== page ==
At East Valley Animal Hospital (serving Gilbert, Chandler, and Mesa), pet health and preventative care is our passion. One aspect of preventative care is making your pet’s annual or biannual wellness checkup, where they are tested for heartworm disease. Since April is National Heartworm Awareness Month, we’d like to share some helpful information that can ensure your pet’s health and lower their risk of contracting heartworm disease.
What is Heartworm Disease?
First of all, let’s answer the question: “What exactly is heartworm disease?” According to the American Heartworm Society, “Heartworm disease is a serious and potentially fatal disease in pets in the United States and many other parts of the world. It is caused by foot-long worms (heartworms) that live in the heart, lungs and associated blood vessels of affected pets, causing severe lung disease, heart failure and damage to other organs in the body.”
Heartworms are primarily spread by mosquitoes. Essentially, when a mosquito feeds from an infected animal and then bites your dog, cat, or other pet, they spread heartworm larvae. Once these larvae find a host, they take about 6 months to mature into adult heartworms. If the heartworms reach the adult stage, they can live for 5 to 7 years in dogs and up to 2 or 3 years in cats.
Signs of Heartworm Disease
Heartworm disease will manifest differently in cats and dogs. Since it takes 6 months for heartworm larvae to mature into adult heartworms, in the early stages you might not see many signs or symptoms of infection. As the disease progresses signs in dogs may include a mild persistent cough, fatigue after light exercise, decreased appetite, weight loss, and difficulty breathing. Signs in cats may consist of coughing, asthma-like attacks, vomiting, lack of appetite, or weight loss. If you notice any of these symptoms, bring your pet to see us at East Valley Animal Hospital for labs and screening.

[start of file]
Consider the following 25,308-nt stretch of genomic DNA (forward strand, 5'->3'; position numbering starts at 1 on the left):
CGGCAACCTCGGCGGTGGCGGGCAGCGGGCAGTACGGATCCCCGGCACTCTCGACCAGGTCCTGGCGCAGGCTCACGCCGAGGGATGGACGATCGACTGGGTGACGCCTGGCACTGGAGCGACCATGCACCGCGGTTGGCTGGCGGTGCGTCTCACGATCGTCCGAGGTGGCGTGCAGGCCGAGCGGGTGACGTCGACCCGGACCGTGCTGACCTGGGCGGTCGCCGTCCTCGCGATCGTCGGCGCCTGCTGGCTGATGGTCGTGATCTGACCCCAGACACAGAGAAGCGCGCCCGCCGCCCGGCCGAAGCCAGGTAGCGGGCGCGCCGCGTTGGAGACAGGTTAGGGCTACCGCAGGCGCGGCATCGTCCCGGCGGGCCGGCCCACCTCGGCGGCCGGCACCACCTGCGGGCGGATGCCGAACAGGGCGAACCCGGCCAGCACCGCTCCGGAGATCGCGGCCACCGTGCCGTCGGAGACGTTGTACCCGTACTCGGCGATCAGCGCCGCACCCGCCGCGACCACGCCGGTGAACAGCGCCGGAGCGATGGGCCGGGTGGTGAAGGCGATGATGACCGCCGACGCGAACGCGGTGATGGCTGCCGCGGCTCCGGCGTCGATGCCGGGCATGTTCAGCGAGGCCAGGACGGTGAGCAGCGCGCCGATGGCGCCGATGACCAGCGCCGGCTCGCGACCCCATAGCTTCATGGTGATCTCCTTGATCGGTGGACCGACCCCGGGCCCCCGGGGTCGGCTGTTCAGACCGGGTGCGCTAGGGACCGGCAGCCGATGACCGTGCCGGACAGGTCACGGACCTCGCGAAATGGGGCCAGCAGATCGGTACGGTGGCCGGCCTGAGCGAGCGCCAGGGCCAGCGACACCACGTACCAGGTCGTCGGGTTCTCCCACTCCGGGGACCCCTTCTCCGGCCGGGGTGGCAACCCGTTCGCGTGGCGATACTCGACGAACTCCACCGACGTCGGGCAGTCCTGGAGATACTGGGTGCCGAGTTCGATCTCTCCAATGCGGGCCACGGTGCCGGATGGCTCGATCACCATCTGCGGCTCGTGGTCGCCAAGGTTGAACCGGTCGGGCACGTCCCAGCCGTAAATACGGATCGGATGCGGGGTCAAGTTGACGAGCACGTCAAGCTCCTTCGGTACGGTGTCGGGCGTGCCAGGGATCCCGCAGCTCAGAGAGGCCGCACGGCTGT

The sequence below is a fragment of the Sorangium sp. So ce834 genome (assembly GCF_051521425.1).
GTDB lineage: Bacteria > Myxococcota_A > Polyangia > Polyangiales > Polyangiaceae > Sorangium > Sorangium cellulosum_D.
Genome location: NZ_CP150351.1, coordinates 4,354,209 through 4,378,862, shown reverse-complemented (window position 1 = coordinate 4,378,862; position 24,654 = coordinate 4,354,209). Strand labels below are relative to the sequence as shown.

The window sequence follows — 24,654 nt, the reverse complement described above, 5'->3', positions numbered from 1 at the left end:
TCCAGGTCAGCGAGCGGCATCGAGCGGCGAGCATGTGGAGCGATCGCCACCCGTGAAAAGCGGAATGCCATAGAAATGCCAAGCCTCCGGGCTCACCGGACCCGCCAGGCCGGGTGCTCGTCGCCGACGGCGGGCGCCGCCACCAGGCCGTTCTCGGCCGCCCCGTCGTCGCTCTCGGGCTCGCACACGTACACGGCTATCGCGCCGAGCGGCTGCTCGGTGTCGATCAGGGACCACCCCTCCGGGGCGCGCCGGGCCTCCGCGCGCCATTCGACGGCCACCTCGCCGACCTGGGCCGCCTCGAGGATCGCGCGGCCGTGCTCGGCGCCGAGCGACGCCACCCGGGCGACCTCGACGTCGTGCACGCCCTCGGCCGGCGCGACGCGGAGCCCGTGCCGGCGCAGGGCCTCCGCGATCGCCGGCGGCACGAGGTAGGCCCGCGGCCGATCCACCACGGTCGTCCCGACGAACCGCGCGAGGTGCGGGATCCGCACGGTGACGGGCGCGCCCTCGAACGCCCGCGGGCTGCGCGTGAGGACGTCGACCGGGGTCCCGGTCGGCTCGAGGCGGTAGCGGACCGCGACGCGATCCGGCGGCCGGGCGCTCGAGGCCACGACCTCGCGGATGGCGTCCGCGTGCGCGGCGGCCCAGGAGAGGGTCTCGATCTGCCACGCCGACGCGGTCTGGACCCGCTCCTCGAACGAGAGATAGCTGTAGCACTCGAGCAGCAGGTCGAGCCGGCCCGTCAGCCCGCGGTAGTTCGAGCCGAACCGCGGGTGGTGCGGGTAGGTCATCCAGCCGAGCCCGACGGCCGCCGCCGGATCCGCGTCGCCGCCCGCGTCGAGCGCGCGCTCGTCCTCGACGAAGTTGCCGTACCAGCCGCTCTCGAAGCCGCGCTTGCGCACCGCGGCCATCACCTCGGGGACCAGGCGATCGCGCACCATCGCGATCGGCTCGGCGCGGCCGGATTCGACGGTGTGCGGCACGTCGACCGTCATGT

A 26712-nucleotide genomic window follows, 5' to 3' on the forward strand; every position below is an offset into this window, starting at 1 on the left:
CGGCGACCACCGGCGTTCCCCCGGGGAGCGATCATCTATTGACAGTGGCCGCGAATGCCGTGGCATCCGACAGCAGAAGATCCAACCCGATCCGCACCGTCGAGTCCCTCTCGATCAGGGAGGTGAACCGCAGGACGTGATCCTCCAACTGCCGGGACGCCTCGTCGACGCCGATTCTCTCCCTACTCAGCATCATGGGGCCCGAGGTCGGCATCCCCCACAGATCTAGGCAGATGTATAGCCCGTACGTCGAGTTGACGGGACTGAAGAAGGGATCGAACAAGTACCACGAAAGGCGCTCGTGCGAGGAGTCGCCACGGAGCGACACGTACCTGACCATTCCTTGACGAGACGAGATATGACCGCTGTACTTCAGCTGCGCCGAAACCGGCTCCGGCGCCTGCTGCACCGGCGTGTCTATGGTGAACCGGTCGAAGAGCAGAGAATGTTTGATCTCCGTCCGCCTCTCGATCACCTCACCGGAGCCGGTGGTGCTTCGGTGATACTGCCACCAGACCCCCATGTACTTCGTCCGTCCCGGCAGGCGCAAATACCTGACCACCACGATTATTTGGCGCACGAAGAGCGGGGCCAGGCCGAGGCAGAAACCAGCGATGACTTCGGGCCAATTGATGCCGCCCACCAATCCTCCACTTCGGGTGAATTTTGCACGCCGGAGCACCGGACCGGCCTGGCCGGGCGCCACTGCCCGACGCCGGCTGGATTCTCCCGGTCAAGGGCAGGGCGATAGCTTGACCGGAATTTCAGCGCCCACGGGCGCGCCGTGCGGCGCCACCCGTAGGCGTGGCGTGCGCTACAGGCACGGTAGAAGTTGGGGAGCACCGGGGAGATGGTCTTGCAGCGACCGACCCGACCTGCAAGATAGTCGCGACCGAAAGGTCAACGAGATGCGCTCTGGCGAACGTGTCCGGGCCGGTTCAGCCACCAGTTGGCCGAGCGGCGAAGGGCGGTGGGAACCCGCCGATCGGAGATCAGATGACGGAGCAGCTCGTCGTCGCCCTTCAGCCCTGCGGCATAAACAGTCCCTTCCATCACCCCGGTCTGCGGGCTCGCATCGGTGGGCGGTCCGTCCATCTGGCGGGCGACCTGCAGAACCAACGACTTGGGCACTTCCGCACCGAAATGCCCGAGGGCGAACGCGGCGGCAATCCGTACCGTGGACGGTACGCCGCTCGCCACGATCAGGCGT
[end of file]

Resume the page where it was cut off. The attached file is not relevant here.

Steps To Prevention
The best form of pet health and prevention is to have your four-legged friend tested annually for heartworm disease and to give your cat or dog a monthly heartworm prevention medicine. Another option for dogs is to give them a heartworm prevention shot that will protect them for up to 6 months.
At East Valley Animal Hospital, we love our own pets. You can be sure we’ll do everything we can to treat your precious pup or tabby with the same intentional care we give our own animals. We’ll see that they’re well taken care of with the greatest compassion, using the latest technology available. Call us and schedule an appointment today (480-568-2462), to keep your pet’s heartworm treatments up to date!
Photo by Nicole De Khors from Burst (4/7/2018)